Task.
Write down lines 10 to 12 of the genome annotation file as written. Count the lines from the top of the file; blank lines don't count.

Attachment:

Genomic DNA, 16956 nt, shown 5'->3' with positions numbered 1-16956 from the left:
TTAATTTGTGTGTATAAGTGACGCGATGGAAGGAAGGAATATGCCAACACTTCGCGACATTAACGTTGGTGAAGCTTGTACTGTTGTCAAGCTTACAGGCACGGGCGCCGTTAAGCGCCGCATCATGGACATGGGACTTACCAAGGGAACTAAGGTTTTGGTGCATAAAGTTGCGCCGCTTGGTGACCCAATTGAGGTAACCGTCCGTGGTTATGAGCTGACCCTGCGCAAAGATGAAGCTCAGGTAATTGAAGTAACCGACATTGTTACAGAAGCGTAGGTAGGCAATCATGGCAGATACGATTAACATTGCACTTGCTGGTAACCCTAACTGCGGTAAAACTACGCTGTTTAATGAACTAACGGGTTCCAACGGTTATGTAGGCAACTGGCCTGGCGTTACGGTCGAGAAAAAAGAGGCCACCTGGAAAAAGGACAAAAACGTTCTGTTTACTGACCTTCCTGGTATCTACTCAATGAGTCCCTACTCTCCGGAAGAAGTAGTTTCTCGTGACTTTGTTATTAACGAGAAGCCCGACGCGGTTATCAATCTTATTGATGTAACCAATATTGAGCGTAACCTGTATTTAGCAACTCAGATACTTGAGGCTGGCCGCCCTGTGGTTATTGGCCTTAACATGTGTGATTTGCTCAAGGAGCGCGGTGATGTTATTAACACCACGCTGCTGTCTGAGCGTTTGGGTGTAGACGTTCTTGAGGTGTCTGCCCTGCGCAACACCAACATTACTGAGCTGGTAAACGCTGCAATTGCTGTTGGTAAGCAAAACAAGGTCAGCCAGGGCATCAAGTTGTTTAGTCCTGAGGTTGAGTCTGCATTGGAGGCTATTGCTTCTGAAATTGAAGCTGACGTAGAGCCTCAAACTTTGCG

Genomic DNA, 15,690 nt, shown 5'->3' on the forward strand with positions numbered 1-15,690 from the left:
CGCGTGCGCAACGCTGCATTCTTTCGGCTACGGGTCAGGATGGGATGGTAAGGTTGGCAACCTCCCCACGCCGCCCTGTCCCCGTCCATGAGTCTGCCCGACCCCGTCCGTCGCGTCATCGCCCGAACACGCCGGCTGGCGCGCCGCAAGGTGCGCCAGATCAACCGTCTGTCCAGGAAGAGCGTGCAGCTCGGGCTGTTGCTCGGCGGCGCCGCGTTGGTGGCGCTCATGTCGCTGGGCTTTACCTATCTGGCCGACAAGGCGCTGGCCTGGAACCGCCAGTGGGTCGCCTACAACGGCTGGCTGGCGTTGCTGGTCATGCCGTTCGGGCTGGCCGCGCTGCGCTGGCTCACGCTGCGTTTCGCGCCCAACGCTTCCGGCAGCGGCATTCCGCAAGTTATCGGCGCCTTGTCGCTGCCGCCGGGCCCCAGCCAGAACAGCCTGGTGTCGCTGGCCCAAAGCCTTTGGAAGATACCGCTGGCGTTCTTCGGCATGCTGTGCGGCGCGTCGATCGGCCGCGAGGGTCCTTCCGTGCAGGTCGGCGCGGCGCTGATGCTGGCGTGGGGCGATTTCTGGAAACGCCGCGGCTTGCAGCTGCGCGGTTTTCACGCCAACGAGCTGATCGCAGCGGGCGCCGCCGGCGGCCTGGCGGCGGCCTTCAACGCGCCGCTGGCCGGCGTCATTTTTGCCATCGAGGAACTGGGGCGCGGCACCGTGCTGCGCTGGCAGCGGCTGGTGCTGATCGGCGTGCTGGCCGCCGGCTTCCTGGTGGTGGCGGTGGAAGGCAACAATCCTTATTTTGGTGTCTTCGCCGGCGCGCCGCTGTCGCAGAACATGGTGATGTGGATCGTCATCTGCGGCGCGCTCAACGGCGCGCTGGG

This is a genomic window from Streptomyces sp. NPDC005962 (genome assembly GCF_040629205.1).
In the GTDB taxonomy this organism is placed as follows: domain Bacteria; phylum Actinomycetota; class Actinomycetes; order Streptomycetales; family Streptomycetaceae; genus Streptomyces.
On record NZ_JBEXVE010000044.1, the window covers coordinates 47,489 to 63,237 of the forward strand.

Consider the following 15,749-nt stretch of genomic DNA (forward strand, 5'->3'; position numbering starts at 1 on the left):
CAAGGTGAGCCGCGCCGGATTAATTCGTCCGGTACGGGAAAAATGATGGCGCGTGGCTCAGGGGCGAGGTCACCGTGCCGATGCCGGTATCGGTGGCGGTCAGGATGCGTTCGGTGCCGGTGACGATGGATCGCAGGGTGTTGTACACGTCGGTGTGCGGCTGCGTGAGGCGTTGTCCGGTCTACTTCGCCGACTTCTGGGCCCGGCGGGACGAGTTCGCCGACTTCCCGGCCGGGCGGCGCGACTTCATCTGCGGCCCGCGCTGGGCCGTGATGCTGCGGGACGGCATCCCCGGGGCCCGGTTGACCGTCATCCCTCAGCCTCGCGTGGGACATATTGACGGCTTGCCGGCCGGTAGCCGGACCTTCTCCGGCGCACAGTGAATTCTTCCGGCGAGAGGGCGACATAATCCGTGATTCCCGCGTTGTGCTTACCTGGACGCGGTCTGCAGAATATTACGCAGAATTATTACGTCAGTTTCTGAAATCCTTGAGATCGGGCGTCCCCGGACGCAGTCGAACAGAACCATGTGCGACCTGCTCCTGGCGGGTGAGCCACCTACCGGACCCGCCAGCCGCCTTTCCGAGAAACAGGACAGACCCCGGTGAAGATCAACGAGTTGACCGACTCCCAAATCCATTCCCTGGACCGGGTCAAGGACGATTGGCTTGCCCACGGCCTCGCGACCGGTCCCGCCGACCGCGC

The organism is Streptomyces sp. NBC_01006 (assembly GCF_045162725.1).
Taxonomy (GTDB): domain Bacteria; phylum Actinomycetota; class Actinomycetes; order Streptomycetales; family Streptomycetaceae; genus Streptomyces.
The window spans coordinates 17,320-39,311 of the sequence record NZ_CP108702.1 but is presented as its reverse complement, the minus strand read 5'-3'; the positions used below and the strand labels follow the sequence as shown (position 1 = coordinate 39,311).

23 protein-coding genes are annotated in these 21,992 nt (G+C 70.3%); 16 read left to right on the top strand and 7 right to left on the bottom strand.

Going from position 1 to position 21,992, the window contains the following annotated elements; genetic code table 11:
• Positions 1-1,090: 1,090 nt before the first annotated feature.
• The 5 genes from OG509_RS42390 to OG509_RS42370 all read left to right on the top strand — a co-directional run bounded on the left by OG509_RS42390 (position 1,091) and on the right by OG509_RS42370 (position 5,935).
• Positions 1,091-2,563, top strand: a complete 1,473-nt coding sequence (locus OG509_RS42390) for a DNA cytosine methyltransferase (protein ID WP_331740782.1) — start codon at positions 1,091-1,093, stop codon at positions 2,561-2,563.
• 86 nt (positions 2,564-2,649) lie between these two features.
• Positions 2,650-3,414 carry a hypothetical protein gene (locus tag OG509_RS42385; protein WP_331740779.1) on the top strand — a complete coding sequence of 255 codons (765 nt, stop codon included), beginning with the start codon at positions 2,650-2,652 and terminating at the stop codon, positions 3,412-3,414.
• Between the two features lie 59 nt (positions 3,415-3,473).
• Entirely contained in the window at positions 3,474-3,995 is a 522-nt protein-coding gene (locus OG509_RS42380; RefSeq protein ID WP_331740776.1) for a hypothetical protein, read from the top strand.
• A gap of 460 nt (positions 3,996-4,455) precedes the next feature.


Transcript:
The organism is Streptomyces sp. NBC_01006 (assembly GCF_045162725.1).
Taxonomy (GTDB): domain Bacteria; phylum Actinomycetota; class Actinomycetes; order Streptomycetales; family Streptomycetaceae; genus Streptomyces.
The window spans coordinates 17,320-39,311 of the sequence record NZ_CP108702.1 but is presented as its reverse complement, the minus strand read 5'-3'; the positions used below and the strand labels follow the sequence as shown (position 1 = coordinate 39,311).